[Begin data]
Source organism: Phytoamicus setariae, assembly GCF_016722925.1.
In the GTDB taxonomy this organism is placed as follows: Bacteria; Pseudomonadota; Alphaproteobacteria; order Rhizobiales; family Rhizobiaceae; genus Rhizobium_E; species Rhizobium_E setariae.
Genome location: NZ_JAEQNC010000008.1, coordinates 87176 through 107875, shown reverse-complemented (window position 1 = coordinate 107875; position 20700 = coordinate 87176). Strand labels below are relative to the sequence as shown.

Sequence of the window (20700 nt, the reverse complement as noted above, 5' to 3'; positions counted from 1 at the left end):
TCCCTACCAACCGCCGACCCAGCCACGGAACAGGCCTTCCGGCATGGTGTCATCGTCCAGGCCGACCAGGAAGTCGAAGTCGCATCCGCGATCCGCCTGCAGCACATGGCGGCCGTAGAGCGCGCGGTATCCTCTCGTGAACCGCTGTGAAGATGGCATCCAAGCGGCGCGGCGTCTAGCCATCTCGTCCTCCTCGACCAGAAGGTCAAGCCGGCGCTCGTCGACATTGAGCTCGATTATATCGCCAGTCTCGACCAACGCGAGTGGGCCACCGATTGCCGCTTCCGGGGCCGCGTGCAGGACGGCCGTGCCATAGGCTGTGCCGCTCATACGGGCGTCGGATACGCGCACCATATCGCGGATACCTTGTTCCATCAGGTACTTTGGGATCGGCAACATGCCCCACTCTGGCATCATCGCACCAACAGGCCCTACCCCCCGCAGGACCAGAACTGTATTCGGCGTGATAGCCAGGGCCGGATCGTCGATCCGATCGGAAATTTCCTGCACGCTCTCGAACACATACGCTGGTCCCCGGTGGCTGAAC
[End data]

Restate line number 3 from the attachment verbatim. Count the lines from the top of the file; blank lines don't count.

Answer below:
Genome location: NZ_JAEQNC010000008.1, coordinates 87176 through 107875, shown reverse-complemented (window position 1 = coordinate 107875; position 20700 = coordinate 87176). Strand labels below are relative to the sequence as shown.